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The title more or less says it all.... Let $V$ be a vector space (over your favorite field; $V$ not necessarily finite dimensional), and let $S$ be a subset of $V$. A maximal linearly independent subset of $S$ is exactly that: a subset of $S$ that is linearly independent yet not properly contained in any other linearly independent subset of $S$. (Equivalently, it is a basis for the subspace of $V$ that is spanned by $S$.)

Let $T$ be the intersection of all maximal linearly independent subsets of $S$. This $T$ might be as large as $S$, when $S$ itself is linearly independent. Alternatively, $T$ might be empty: if $\{v_1,v_2,v_3\}$ is a basis for $V$, then both examples $S = {}${$v_1,2v_1$} and $S = {}${$v_1,v_2,v_3,v_1+v_2+v_3$} have corresponding $T=\emptyset$. There are plenty of intermediate cases as well: in the same notation, if $S = {}${$v_1,v_2,v_3,v_2+v_3$} then $T={}${$v_1$}.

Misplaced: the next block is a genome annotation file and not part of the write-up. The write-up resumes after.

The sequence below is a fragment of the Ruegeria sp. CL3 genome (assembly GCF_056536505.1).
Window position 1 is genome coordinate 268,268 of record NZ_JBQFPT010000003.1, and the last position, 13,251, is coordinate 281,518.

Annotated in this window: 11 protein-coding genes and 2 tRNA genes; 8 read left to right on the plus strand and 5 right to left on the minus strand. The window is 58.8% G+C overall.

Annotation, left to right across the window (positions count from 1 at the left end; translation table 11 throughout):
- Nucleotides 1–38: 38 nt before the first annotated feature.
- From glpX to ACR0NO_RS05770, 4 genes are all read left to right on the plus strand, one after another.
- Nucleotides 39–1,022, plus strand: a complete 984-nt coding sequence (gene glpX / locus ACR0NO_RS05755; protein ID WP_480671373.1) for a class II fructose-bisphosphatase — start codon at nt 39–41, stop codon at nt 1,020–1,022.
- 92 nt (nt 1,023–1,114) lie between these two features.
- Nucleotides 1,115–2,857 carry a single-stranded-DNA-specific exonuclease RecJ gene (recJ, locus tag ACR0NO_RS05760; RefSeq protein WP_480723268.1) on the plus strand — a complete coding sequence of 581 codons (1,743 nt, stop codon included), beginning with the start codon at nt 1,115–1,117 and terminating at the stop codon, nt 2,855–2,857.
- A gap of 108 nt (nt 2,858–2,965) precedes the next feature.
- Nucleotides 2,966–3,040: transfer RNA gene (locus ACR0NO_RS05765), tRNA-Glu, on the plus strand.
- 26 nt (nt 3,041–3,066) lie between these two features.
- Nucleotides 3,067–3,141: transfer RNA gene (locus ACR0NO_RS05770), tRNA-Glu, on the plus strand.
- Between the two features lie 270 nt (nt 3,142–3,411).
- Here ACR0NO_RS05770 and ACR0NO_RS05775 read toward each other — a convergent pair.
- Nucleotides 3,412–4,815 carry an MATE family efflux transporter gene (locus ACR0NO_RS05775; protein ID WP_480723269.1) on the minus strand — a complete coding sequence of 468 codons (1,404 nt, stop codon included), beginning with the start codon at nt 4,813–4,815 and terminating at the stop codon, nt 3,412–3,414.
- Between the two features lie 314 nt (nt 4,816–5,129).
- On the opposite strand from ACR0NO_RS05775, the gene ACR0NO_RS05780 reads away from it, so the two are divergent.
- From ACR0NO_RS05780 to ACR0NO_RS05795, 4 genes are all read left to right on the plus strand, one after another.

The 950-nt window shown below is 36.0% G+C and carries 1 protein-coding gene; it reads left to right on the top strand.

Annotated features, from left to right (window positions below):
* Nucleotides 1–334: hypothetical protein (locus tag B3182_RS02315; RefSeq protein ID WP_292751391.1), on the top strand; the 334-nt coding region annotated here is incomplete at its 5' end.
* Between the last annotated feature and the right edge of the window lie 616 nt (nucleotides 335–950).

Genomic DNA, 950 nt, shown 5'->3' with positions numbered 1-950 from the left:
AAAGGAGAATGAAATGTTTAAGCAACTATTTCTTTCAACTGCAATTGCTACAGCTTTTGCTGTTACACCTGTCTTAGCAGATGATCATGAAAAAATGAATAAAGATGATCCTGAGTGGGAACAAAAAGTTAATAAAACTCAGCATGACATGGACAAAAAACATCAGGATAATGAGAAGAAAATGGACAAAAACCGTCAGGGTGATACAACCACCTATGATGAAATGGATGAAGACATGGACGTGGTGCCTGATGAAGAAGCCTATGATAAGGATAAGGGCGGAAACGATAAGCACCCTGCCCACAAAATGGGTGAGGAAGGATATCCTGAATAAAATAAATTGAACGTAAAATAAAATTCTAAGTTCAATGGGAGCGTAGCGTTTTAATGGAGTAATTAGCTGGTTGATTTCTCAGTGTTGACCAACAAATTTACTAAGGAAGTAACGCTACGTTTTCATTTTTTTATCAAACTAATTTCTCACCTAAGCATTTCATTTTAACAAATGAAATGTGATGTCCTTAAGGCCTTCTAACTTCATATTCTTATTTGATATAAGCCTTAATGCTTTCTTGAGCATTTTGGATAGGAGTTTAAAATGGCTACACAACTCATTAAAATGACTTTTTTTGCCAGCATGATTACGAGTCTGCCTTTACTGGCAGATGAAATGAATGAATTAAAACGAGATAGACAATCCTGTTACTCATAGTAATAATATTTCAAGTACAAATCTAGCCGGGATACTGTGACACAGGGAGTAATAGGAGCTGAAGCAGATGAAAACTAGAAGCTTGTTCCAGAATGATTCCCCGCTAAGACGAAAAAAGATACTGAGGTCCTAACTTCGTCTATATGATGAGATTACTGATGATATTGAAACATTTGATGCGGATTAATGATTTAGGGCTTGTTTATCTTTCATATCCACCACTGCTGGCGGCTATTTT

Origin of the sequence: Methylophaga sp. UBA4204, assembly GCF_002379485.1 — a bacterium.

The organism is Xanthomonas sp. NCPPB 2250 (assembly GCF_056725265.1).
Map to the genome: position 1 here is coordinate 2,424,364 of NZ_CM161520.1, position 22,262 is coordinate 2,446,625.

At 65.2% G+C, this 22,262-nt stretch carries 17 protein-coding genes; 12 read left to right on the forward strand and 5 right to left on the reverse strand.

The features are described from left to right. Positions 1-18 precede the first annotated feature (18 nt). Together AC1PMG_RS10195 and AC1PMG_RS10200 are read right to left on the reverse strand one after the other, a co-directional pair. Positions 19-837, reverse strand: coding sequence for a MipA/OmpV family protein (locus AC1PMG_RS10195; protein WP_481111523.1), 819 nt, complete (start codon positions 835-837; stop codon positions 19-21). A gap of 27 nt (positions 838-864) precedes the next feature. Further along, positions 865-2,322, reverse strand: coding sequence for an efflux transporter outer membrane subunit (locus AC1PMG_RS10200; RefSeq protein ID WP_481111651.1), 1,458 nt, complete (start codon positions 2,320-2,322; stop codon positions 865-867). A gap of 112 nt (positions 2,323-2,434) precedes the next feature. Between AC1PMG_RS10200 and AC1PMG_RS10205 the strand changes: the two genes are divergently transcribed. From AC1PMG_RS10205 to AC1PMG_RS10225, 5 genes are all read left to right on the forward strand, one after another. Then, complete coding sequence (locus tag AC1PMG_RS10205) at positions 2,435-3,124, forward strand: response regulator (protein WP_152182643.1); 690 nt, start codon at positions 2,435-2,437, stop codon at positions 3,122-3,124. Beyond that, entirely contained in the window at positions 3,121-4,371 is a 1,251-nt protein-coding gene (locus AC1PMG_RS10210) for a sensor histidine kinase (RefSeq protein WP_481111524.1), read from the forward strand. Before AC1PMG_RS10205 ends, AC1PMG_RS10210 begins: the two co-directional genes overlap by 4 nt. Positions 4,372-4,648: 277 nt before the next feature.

Does this object $T$ have a standard name?

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up vote 9 down vote accepted

For a matroid the elements that are contained in every basis are called coloops, dual to the notion of a loop, which is an element not contained in any basis. Since you are interested in linearly independent sets perhaps adopting the language of matroids is not such a bad idea.

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